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7 thoughts on “STD Awareness: Asymptomatic Shedding of Herpes

  1. Pingback: STD Awareness: How Can I Protect Myself if My Partner Has Herpes? | Planned Parenthood Advocates of Arizona | Blog

  2. Hi Anna, there is a raft of new medical research that strongly suggests anti-viral medications (acyclovir) have no impact on shedding and only reduce frequency of outbreaks. Given this, it may be prudent to amend the third bullet point in your summary above.

    • If anti-herpes meds are shown to reduce transmission, then it would seem they do have an impact on shedding (volume, frequency, or both). Can you please provide links to this raft of new research? If you read the Commenting Policy (don’t worry, I doubt anyone has), you’ll see that commenters are strongly encouraged to include links when making factual claims. Thanks!

      • Hi Anna, thanks for responding. There are many articles on this; one is titled: “Herpes Drugs Don’t Stop Herpes Shedding”

        http://www.webmd.com/genital-herpes/news/20120112/herpes-drugs-dont-stop-herpes-spread

        The key insight is that “while drugs like acyclovir (Zovirax) “ameliorate” clinical disease, they do not reduce viral shedding and only partly block sexual transmission.

        However, a new drug, Pritelivir supposedly Blocks Viral Shedding. http://www.medpagetoday.com/InfectiousDisease/STDs/43829

        Pritelivir and acyclovir may work well together, although trials are underway to understand if there are any adverse reactions. At x70 dose in primates, there were some fatalities. Eeek.

        Hope this helps.

        • Oh, I see what you’re saying. The WebMD article says that herpes medications don’t STOP shedding. But the claim made here is that they REDUCE shedding. So, while it would be great to develop a drug that actually stopped viral shedding completely, a drug that reduces shedding is nothing to sneeze at.

          It’s important for people to understand that these drugs reduce, but do not eliminate, risk, just as do other preventive measures like abstinence during outbreaks and the use of condoms. But using all preventive strategies simultaneously can be the best way to reduce risk of transmission between discordant partners.

          Here is the original study that the WebMD article was based on: http://www.ncbi.nlm.nih.gov/pmc/articles/PMC3420069/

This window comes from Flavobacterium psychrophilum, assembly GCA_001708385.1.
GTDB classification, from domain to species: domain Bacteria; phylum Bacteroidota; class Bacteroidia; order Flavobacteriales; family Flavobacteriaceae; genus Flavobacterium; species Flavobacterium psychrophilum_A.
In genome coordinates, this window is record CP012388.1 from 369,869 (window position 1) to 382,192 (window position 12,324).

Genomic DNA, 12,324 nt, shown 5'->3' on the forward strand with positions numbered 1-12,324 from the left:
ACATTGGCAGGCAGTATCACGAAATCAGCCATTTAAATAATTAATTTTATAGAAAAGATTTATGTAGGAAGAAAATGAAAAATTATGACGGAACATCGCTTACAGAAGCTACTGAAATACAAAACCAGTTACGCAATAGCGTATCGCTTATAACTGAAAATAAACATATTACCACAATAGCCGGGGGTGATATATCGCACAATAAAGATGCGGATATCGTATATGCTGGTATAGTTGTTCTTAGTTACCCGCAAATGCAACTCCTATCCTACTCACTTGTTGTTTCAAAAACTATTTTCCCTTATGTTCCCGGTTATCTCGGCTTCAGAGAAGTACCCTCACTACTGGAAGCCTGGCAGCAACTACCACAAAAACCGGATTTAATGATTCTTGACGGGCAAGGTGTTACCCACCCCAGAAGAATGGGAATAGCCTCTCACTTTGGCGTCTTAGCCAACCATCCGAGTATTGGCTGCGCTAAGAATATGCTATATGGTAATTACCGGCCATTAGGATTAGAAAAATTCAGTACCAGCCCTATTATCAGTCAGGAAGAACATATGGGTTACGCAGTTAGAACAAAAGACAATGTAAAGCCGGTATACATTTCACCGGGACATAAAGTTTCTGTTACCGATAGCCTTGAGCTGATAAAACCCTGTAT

I have downloaded the PDF to read in more depth later, but the results of the study showed that the drugs did significantly reduce viral shedding. Last I checked, we don’t know what the infectious dose of herpes simplex virus is (so we don’t know to what level viral shedding must be reduced in order to render someone effectively noninfectious), but the fact that these drugs reduce transmission is a clue that shedding is often — but not always — sufficiently reduced to be protective.

  3. Hi Anna,

    I’m concerned about your certainty of facial HSV- 1 conferring no or very little immunity to subsequent genital re-infection. I have read many other posts suggest otherwise. Can you, please, clarify on the possibility or at least ease of contacting gential HSV- 1 in the face of past occurrence of facial cold sores (confirmed to be HSV- 1)?

    Please see various sources suggesting contrary to your position:

    http://www.medical-library.net/herpes_simplex_virus.html

    Prevention and Transmission:

    Antibodies that develop following an initial infection with a type of HSV prevents reinfection with the same virus type—a person with a history of orofacial infection caused by HSV-1 cannot contract herpes whitlow or a genital infection caused by HSV-1. In a monogamous couple, a seronegative female runs a greater than 30% per year risk of contracting an HSV-1 infection from a seropositive male partner.

    http://www.medhelp.org/posts/STDs/Chafing-or-Herpes/show/563756

    Type specific HSV tests often use a technology called enzyme linked immunosorbent assay, or ELISA (or sometimes just called enzyme immunoassay, or EIA). The outcomes often are expressed as an ELISA (or EIA) ratio, i.e. the strength of the reaction in the patient’s specimen divided by the strength in a negative control specimen. In other words, it is not measuring an actual antibody level, just the strength of a chemical reaction. For the most commonly used type specific HSV-1 and HSV-2 ELISA tests, ratios below 0.9 are negative, 0.9 – 1.1 are officially considered equivocal.

    You don’t say what your partner’s HSV-1 test result showed. If it is positive, there is no chance she will acquire your presumed HSV-1 infection; she would be highly resistant to catching a new HSV-1 infection, anywhere on her body. If her HSV-1 test is negative, then there is at least a theoretical chance you could infect her by kissing her or performing oral sex on her. But even in that situation, most partner of infected people never catch it themselves.

    The interpretation of HSV blood tests has been discussed in great detail, and many many times, on this forum. Use the search link if you need more information.

    http://goaskalice.columbia.edu/answered-questions/once-enough-herpes-simplex-virus-1-hsv1

    Others exist.

    • Hi Max. When writing my posts about herpes, I stuck with a medical textbook (this behemoth to be exact) and many articles from medical journals. I don’t think I ever said that “facial HSV-1 confer[s] no or very little immunity to subsequent genital re-infection.”

      I have said that if you have an oral HSV-1 infection, you might have some degree of protection against acquiring HSV-1 infection in your genitals — but we don’t know to what degree a previous HSV-1 infection protects us from subsequent infections elsewhere in our bodies. More study is needed to answer this question more fully, but the short answer is that yes, reinfection in the genitals is possible.

      Perhaps in the near future I will go more in depth into this topic, as it is a source of conflicting information on the Internet.